You probably think that when you sign on the dotted line, your epic adventure of a search for a home is complete. After all, the stress amounts to greater standards and levels than anything you’ve previously dealt with. And while you should revel in the moment of making one of the most important decisions of your life, there will be an extensive, but hopefully exciting, journey ahead. Here at Australian Heritage Homes, we believe in turning houses into homes, and we know that we have the passion and the know-how to get you there. That’s why today, we’re discussing use cases and characteristics of the study of what makes homeowners love their homes so much.
The following quote sums it up and comes from Dallas Architecture Blog–
“I think that we most strongly feel the presence of our house when we are sitting in our library at the end of the day to read, relax, and reflect. I can look through the opening in the library wall and into the living room and then through the glass window in the living room wall to see my neighbour’s tall crepe myrtles, frequently swaying in the wind. When I leave the library, I walk along the upper gallery that gives me the opportunity to look again into the living room from a different point of view and out to the pool courtyard. The strongest point of this house to me is its multiple viewpoints, compounded by the changing nature of the light that works its way through the house during the day. People frequently ask us, ‘What part of the house do you actually live in?’ We always answer, ‘All of it.’”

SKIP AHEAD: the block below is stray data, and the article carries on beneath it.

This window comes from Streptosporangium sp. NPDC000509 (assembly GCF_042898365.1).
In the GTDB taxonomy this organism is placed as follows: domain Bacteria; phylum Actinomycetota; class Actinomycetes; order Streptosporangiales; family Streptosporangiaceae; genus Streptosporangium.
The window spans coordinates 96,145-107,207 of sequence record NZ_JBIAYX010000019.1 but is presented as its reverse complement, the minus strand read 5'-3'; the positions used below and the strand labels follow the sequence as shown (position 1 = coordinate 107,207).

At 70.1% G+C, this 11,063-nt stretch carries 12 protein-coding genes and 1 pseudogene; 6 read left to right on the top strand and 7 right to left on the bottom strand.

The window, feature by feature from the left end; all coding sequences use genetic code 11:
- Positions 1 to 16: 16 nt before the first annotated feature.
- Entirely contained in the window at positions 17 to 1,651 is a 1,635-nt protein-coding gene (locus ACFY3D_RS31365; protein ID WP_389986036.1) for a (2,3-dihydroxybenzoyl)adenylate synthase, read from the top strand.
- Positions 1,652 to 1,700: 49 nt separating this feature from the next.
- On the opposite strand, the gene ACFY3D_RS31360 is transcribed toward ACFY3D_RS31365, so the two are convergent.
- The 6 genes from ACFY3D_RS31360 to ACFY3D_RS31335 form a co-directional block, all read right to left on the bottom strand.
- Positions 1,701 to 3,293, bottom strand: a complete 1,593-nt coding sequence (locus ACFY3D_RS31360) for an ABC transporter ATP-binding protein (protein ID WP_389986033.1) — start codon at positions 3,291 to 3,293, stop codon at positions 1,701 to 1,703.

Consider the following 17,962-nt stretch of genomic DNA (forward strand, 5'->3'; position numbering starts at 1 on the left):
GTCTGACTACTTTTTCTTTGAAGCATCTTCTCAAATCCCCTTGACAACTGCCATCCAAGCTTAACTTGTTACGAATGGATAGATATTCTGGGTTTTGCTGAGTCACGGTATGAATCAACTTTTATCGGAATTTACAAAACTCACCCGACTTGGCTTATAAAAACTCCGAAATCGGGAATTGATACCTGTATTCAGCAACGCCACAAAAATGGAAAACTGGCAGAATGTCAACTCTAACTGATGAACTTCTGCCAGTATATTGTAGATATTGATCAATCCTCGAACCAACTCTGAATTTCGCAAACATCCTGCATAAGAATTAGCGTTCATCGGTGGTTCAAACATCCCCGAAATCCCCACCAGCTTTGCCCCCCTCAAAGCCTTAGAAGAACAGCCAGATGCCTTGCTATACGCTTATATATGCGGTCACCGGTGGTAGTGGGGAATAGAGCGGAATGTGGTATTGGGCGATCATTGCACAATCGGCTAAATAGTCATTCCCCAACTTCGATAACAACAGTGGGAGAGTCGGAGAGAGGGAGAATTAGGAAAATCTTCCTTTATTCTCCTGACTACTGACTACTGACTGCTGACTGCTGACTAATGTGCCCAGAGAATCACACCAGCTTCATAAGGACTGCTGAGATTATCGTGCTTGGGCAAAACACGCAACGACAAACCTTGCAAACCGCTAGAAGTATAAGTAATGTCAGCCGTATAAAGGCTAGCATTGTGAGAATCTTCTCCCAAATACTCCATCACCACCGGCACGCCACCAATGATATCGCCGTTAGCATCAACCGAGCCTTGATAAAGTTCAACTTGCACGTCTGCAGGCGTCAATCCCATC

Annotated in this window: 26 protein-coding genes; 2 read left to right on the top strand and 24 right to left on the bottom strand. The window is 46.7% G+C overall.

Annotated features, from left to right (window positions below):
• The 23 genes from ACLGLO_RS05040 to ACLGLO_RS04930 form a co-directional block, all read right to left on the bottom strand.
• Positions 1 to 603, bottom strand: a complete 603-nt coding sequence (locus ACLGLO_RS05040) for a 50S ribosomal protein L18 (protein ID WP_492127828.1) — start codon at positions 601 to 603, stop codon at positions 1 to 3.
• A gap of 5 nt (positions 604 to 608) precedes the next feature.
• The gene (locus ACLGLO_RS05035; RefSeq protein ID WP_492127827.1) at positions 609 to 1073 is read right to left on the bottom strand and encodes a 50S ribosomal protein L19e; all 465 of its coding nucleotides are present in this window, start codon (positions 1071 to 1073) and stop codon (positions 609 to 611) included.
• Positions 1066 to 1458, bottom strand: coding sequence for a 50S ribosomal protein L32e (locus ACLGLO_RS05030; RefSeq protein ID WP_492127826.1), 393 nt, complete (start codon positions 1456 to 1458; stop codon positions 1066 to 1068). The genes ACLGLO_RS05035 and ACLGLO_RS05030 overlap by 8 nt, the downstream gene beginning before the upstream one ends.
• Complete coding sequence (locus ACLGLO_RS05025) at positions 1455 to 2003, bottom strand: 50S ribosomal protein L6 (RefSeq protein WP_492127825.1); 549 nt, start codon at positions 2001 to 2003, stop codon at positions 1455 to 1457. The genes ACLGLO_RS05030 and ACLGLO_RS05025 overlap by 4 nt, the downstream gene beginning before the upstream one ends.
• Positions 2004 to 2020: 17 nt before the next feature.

What will surprise you is that many of the variables that put a smile on the face of a homeowner are extraneous to the design of the home. They include little nuances like how natural lighting hits a room, or a particular view that you’ll see at one point during the day.
The other surprising takeaway for some is the hierarchy of priorities. Far and away, potential homeowners searched for particular generic amenities and commodities. Fewer look for specific architectural styles, as the audiences’ buying patterns shift to function. This is ironic in a time and age when younger generations are thought to be more and more focused on aesthetics, the surface-level. Gives you hope for the future, doesn’t it?
In summary, here are some fun characteristics that research has found that owners really love:
- The site of the home, or the land that was built on.
- Vibrant or brightly coloured surroundings.
- An abundance of diverse and dynamic nature.
- As much natural light as possible.
- Maximized social environments. The benefit here is that you can meet and socialize in every room in the house.
- Flexibility of multiuse spaces.
- A promising neighbourhood, with lots of room for growth.
Questions? Comments? Give the Australian Heritage Homes team a shout. We’d love to hear from you and turn your house into a home.